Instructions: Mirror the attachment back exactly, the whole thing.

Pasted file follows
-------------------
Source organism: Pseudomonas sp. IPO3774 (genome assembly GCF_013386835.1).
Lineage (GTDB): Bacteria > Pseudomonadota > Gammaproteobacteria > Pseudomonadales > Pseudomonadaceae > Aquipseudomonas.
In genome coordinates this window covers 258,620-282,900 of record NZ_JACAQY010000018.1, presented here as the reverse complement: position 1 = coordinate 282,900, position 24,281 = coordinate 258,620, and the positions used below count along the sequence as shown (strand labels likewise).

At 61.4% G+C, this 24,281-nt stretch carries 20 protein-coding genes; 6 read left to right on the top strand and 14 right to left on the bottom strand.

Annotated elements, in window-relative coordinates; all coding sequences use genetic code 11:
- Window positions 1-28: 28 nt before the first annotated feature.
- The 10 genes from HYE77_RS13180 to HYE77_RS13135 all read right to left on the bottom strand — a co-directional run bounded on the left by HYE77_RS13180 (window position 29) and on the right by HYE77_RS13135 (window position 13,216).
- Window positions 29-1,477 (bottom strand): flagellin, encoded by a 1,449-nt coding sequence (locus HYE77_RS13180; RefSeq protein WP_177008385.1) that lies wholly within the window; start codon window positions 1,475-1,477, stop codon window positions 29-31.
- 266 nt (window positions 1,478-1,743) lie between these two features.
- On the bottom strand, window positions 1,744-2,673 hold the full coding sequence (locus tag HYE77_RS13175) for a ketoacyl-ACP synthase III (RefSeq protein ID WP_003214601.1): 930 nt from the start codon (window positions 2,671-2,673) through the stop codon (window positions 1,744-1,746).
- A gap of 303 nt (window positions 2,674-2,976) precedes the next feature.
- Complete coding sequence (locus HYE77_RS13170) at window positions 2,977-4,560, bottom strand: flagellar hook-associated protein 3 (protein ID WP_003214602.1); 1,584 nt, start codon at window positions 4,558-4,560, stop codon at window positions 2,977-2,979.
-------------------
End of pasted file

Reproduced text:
Source organism: Pseudomonas sp. IPO3774 (genome assembly GCF_013386835.1).
Lineage (GTDB): Bacteria > Pseudomonadota > Gammaproteobacteria > Pseudomonadales > Pseudomonadaceae > Aquipseudomonas.
In genome coordinates this window covers 258,620-282,900 of record NZ_JACAQY010000018.1, presented here as the reverse complement: position 1 = coordinate 282,900, position 24,281 = coordinate 258,620, and the positions used below count along the sequence as shown (strand labels likewise).

At 61.4% G+C, this 24,281-nt stretch carries 20 protein-coding genes; 6 read left to right on the top strand and 14 right to left on the bottom strand.

Annotated elements, in window-relative coordinates; all coding sequences use genetic code 11:
- Window positions 1-28: 28 nt before the first annotated feature.
- The 10 genes from HYE77_RS13180 to HYE77_RS13135 all read right to left on the bottom strand — a co-directional run bounded on the left by HYE77_RS13180 (window position 29) and on the right by HYE77_RS13135 (window position 13,216).
- Window positions 29-1,477 (bottom strand): flagellin, encoded by a 1,449-nt coding sequence (locus HYE77_RS13180; RefSeq protein WP_177008385.1) that lies wholly within the window; start codon window positions 1,475-1,477, stop codon window positions 29-31.
- 266 nt (window positions 1,478-1,743) lie between these two features.
- On the bottom strand, window positions 1,744-2,673 hold the full coding sequence (locus tag HYE77_RS13175) for a ketoacyl-ACP synthase III (RefSeq protein ID WP_003214601.1): 930 nt from the start codon (window positions 2,671-2,673) through the stop codon (window positions 1,744-1,746).
- A gap of 303 nt (window positions 2,674-2,976) precedes the next feature.
- Complete coding sequence (locus HYE77_RS13170) at window positions 2,977-4,560, bottom strand: flagellar hook-associated protein 3 (protein ID WP_003214602.1); 1,584 nt, start codon at window positions 4,558-4,560, stop codon at window positions 2,977-2,979.